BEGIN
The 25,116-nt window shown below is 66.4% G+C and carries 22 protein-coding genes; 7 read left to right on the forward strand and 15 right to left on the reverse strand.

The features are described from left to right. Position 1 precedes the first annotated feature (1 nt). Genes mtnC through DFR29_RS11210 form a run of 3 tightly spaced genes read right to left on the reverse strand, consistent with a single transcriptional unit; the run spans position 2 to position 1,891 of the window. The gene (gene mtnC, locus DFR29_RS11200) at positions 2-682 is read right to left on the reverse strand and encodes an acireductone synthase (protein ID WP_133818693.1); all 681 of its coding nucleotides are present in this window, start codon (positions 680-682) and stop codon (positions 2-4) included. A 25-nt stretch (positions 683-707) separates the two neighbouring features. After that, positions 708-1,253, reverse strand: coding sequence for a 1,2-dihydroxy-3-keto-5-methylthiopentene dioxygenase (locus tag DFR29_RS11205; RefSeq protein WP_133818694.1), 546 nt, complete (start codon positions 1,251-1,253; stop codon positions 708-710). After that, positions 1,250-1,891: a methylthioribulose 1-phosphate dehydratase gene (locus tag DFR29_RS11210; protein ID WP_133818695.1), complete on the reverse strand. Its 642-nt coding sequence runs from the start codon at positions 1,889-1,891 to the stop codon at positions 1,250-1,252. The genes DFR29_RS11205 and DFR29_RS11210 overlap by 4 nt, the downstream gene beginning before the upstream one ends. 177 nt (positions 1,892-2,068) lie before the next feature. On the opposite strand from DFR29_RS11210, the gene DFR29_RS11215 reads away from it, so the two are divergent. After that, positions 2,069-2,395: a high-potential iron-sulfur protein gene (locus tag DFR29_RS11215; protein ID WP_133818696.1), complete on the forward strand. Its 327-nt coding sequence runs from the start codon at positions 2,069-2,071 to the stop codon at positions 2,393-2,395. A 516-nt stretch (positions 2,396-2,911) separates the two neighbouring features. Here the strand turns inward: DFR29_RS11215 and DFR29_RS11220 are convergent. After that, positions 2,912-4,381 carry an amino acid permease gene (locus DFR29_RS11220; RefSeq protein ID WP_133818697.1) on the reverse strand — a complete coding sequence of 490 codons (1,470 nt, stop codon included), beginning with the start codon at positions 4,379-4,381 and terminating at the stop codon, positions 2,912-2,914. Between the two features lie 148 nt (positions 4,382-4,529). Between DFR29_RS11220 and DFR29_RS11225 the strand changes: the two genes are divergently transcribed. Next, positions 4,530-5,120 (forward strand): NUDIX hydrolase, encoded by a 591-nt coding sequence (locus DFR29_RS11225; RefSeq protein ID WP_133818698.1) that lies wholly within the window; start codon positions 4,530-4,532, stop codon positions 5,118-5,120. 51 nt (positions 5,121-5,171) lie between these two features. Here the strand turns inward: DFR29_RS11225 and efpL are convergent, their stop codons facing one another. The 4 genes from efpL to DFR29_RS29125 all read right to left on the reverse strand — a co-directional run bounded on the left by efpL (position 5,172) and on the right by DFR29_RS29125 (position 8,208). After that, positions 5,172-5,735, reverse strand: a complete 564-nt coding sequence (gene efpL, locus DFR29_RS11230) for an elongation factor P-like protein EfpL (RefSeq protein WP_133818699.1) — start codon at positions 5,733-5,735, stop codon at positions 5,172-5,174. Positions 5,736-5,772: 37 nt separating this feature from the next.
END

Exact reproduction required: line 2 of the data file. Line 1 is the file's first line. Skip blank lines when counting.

The features are described from left to right. Position 1 precedes the first annotated feature (1 nt). Genes mtnC through DFR29_RS11210 form a run of 3 tightly spaced genes read right to left on the reverse strand, consistent with a single transcriptional unit; the run spans position 2 to position 1,891 of the window. The gene (gene mtnC, locus DFR29_RS11200) at positions 2-682 is read right to left on the reverse strand and encodes an acireductone synthase (protein ID WP_133818693.1); all 681 of its coding nucleotides are present in this window, start codon (positions 680-682) and stop codon (positions 2-4) included. A 25-nt stretch (positions 683-707) separates the two neighbouring features. After that, positions 708-1,253, reverse strand: coding sequence for a 1,2-dihydroxy-3-keto-5-methylthiopentene dioxygenase (locus tag DFR29_RS11205; RefSeq protein WP_133818694.1), 546 nt, complete (start codon positions 1,251-1,253; stop codon positions 708-710). After that, positions 1,250-1,891: a methylthioribulose 1-phosphate dehydratase gene (locus tag DFR29_RS11210; protein ID WP_133818695.1), complete on the reverse strand. Its 642-nt coding sequence runs from the start codon at positions 1,889-1,891 to the stop codon at positions 1,250-1,252. The genes DFR29_RS11205 and DFR29_RS11210 overlap by 4 nt, the downstream gene beginning before the upstream one ends. 177 nt (positions 1,892-2,068) lie before the next feature. On the opposite strand from DFR29_RS11210, the gene DFR29_RS11215 reads away from it, so the two are divergent. After that, positions 2,069-2,395: a high-potential iron-sulfur protein gene (locus tag DFR29_RS11215; protein ID WP_133818696.1), complete on the forward strand. Its 327-nt coding sequence runs from the start codon at positions 2,069-2,071 to the stop codon at positions 2,393-2,395. A 516-nt stretch (positions 2,396-2,911) separates the two neighbouring features. Here the strand turns inward: DFR29_RS11215 and DFR29_RS11220 are convergent. After that, positions 2,912-4,381 carry an amino acid permease gene (locus DFR29_RS11220; RefSeq protein ID WP_133818697.1) on the reverse strand — a complete coding sequence of 490 codons (1,470 nt, stop codon included), beginning with the start codon at positions 4,379-4,381 and terminating at the stop codon, positions 2,912-2,914. Between the two features lie 148 nt (positions 4,382-4,529). Between DFR29_RS11220 and DFR29_RS11225 the strand changes: the two genes are divergently transcribed. Next, positions 4,530-5,120 (forward strand): NUDIX hydrolase, encoded by a 591-nt coding sequence (locus DFR29_RS11225; RefSeq protein ID WP_133818698.1) that lies wholly within the window; start codon positions 4,530-4,532, stop codon positions 5,118-5,120. 51 nt (positions 5,121-5,171) lie between these two features. Here the strand turns inward: DFR29_RS11225 and efpL are convergent, their stop codons facing one another. The 4 genes from efpL to DFR29_RS29125 all read right to left on the reverse strand — a co-directional run bounded on the left by efpL (position 5,172) and on the right by DFR29_RS29125 (position 8,208). After that, positions 5,172-5,735, reverse strand: a complete 564-nt coding sequence (gene efpL, locus DFR29_RS11230) for an elongation factor P-like protein EfpL (RefSeq protein WP_133818699.1) — start codon at positions 5,733-5,735, stop codon at positions 5,172-5,174. Positions 5,736-5,772: 37 nt separating this feature from the next.